Yesterday came more revelations by Edward Snowden via an article by Jeremy Scahill and Josh Begley in The Intercept that confirms that GCHQ in collusion with the NSA are probably the biggest criminal organisations in recent history (see below for details). This comes only days after the UK Government was forced to admit in the second time this month that UK intelligence services have been acting unlawfully. Bang to rights, as the saying goes. Yet the UK Government naively believes that by merely publishing a draft code of practice this will provide immunity for those services for all the crimes they have committed to date and that they continue to practise these crimes from now on. They’re having a laugh…
The Intercept article explains how GCHQ and the NSA hacked into the internal computer network of Gemalto, a multinational firm incorporated in the Netherlands that makes the chips used in mobile phones and next-generation credit cards and the largest manufacturer of SIM cards in the world. Gemalto is also a global leader in digital security, producing banking cards, mobile payment systems, two-factor authentication devices used for online security, hardware tokens used for securing buildings and offices, electronic passports and identification cards. It provides chips to Vodafone in Europe and France’s Orange, as well as EE, a joint venture in the U.K. between France Telecom and Deutsche Telekom.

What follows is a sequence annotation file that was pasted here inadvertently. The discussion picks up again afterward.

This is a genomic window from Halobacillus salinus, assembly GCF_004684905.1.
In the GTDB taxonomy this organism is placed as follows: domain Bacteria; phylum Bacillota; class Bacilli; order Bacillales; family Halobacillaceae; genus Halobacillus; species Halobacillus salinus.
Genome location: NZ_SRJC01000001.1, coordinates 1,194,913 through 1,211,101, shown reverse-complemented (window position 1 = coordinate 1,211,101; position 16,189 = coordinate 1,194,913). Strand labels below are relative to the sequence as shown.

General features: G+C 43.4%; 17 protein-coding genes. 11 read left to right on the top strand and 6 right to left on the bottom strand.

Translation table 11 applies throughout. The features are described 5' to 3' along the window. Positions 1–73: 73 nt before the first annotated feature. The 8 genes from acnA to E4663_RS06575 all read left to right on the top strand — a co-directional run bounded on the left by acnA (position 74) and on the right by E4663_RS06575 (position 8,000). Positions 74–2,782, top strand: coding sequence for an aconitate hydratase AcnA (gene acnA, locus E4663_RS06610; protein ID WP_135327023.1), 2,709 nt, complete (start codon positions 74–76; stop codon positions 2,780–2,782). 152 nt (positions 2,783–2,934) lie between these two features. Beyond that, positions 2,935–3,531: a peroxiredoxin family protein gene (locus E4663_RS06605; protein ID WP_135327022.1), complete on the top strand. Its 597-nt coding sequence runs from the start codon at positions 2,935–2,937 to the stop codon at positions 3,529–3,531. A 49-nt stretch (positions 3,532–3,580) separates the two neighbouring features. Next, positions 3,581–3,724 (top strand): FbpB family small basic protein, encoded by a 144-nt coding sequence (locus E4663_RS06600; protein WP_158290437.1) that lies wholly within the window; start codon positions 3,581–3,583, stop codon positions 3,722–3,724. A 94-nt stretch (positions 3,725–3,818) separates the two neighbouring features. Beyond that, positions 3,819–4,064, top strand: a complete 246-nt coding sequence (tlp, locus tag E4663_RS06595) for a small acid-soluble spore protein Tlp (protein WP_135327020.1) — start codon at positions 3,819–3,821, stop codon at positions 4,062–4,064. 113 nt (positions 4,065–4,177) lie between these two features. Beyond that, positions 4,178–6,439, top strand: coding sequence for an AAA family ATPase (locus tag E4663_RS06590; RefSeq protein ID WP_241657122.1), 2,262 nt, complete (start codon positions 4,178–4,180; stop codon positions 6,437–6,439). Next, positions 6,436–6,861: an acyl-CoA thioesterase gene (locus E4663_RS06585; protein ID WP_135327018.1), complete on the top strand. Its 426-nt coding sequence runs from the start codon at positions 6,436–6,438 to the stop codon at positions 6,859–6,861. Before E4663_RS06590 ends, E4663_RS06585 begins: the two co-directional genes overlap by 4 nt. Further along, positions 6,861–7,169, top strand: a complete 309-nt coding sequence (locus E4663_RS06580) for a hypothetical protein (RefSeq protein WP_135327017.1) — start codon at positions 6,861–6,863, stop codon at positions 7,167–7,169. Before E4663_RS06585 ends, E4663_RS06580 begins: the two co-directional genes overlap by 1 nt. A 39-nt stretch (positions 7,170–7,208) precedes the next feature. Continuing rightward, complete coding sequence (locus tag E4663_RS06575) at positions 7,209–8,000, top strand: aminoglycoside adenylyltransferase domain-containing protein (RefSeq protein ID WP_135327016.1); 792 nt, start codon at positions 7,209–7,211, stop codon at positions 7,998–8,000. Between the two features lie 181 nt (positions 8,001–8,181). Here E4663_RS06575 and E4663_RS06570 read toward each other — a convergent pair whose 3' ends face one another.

The spy agencies stole from Gemalto encryption keys used to protect the privacy of cellphone communications across the globe. Among Gemalto’s clients are AT&T, T-Mobile, Verizon, Sprint and some 450 wireless network providers around the world. The company operates in 85 countries and has more than 40 manufacturing facilities. In all, Gemalto produces some 2 billion SIM cards a year.
Possessing the encryption keys sidestepped the need for the spy agencies to get a warrant or organise a wiretap, while at the same time leaving no trace on the wireless provider’s network that communications were intercepted. Bulk key theft additionally enabled the intelligence agencies to unlock any previously encrypted communications they had already intercepted, but did not yet have the ability to decrypt. According to one secret GCHQ slide, the British intelligence agency penetrated Gemalto’s internal networks, planting malware on several computers, giving GCHQ secret access. Most significantly, GCHQ also penetrated “authentication servers,” allowing it to decrypt data and voice communications between a targeted individual’s phone and his or her telecom provider’s network.
The privacy of all mobile communications — voice calls, text messages and Internet access — depends on an encrypted connection between the cellphone and the wireless carrier’s network, using keys stored on the SIM, a tiny chip smaller than a postage stamp, which is inserted into the phone. All mobile communications on the phone depend on the SIM, which stores and guards the encryption keys created by companies like Gemalto. SIM cards can be used to store contacts, text messages, and other important data, like one’s phone number. In some countries, SIM cards are used to transfer money.
(Note… Gemalto board member Alex Mandl was shown to be a founding trustee of the CIA-funded venture capital firm In-Q-Tel.)
Privacy advocates and security experts also argue that it would take billions of dollars, significant political pressure, and several years to fix the fundamental security flaws in the current mobile phone system that NSA, GCHQ and other intelligence agencies regularly exploit.